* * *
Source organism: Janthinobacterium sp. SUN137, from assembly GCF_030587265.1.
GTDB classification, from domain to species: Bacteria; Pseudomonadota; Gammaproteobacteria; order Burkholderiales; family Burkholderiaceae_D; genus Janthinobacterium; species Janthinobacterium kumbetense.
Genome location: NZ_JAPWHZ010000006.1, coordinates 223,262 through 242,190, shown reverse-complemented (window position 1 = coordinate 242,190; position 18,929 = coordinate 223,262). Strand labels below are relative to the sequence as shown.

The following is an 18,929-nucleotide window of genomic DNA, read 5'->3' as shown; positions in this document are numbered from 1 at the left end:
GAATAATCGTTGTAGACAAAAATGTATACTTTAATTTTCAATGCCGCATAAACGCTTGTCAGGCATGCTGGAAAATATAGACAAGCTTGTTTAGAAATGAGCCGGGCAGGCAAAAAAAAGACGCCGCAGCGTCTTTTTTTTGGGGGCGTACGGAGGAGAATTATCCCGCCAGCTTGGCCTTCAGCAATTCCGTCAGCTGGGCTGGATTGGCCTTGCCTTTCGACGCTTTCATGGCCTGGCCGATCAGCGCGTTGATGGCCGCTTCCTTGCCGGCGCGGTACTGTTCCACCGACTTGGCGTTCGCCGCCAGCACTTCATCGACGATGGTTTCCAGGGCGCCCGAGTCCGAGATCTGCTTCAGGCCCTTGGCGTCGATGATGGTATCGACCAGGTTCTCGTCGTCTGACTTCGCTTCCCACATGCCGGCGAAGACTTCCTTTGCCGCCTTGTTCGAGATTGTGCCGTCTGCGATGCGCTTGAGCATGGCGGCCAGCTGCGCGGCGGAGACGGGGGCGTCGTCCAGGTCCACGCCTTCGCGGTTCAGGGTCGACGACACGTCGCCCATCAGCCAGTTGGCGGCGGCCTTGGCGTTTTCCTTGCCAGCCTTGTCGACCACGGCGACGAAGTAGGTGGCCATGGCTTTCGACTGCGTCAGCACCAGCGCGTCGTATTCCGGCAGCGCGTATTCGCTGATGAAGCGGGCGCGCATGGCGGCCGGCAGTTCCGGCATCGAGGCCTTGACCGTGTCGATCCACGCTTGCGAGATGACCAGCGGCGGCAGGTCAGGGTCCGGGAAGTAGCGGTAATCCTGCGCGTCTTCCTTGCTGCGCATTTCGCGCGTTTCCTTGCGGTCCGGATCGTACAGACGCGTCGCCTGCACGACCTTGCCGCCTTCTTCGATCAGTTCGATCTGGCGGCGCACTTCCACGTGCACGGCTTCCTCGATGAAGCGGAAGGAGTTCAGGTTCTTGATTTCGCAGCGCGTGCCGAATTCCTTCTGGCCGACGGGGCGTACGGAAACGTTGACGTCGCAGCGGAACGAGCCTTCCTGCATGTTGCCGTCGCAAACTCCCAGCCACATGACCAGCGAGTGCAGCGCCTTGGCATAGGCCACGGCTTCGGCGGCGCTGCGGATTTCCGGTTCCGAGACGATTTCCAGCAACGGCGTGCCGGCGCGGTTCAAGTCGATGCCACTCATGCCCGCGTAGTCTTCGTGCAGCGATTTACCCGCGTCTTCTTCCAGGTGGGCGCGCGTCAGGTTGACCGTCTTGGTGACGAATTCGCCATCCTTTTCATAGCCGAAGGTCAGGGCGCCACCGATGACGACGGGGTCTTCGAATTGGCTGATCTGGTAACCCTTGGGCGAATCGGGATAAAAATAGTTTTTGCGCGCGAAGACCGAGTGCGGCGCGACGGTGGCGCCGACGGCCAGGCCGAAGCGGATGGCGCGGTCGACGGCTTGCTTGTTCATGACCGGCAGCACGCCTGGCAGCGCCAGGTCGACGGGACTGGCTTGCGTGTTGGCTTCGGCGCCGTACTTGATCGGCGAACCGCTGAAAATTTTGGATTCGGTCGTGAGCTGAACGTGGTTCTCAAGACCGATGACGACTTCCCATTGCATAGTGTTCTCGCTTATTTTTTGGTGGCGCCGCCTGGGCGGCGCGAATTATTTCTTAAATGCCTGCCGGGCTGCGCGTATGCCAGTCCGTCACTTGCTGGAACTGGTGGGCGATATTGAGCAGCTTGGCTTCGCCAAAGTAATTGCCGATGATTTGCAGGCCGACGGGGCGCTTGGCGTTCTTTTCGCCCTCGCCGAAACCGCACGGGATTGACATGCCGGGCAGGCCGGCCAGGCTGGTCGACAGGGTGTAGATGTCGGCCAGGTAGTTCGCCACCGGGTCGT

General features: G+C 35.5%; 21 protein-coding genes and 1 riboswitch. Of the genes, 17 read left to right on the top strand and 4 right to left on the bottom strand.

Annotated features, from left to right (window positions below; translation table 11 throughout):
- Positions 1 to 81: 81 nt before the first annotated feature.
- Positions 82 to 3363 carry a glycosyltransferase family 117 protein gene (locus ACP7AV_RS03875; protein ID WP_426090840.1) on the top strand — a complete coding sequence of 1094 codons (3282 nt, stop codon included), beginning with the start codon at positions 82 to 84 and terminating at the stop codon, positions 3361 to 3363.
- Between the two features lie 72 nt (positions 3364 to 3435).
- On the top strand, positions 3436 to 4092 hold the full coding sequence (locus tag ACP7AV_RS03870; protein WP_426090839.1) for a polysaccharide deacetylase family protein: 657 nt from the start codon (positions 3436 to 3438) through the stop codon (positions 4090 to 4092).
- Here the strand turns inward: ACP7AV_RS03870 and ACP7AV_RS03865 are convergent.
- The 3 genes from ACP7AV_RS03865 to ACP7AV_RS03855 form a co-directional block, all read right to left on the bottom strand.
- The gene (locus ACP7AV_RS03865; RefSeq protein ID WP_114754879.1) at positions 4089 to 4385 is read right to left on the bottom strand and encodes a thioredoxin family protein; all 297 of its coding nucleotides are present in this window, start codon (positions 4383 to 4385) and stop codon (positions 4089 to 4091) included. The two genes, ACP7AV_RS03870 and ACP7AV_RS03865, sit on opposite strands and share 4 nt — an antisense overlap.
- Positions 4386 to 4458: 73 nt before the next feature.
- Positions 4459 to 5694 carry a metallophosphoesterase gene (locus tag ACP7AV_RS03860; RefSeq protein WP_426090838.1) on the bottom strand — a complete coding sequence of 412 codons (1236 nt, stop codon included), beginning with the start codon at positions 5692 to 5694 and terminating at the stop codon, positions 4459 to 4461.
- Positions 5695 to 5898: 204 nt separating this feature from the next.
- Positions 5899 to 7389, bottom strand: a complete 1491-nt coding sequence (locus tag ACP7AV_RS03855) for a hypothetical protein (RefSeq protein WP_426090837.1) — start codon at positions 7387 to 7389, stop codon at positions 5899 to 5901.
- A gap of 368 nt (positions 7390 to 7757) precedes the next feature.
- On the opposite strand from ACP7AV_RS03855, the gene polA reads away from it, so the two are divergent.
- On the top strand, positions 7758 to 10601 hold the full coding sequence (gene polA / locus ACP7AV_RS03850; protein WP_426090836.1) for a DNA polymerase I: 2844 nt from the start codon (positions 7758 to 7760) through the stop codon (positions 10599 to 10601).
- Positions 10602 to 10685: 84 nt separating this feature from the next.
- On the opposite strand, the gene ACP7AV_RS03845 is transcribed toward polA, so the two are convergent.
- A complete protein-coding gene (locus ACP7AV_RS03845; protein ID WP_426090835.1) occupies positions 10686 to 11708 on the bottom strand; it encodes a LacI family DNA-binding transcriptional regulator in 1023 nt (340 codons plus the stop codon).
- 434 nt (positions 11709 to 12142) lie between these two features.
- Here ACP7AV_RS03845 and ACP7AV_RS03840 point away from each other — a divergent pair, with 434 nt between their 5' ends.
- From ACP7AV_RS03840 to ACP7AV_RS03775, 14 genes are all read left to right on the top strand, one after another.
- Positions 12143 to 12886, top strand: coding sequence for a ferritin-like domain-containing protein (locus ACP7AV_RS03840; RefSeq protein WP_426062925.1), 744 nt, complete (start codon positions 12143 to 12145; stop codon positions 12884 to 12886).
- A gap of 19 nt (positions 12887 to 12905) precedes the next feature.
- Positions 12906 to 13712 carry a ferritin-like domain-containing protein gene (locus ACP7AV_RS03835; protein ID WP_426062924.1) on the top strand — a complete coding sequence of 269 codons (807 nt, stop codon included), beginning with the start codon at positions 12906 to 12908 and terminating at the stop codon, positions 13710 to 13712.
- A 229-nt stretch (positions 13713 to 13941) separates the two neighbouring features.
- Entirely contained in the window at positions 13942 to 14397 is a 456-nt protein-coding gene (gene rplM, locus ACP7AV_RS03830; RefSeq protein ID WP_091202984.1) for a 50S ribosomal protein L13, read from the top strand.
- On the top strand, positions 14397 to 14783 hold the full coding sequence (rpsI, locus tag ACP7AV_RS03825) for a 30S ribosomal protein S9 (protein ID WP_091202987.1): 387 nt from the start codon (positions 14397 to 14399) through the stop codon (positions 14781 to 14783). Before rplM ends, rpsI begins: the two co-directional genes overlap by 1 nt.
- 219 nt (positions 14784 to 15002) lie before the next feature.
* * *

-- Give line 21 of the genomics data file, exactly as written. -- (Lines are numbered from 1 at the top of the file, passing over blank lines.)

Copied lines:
- On the top strand, positions 7758 to 10601 hold the full coding sequence (gene polA / locus ACP7AV_RS03850; protein WP_426090836.1) for a DNA polymerase I: 2844 nt from the start codon (positions 7758 to 7760) through the stop codon (positions 10599 to 10601).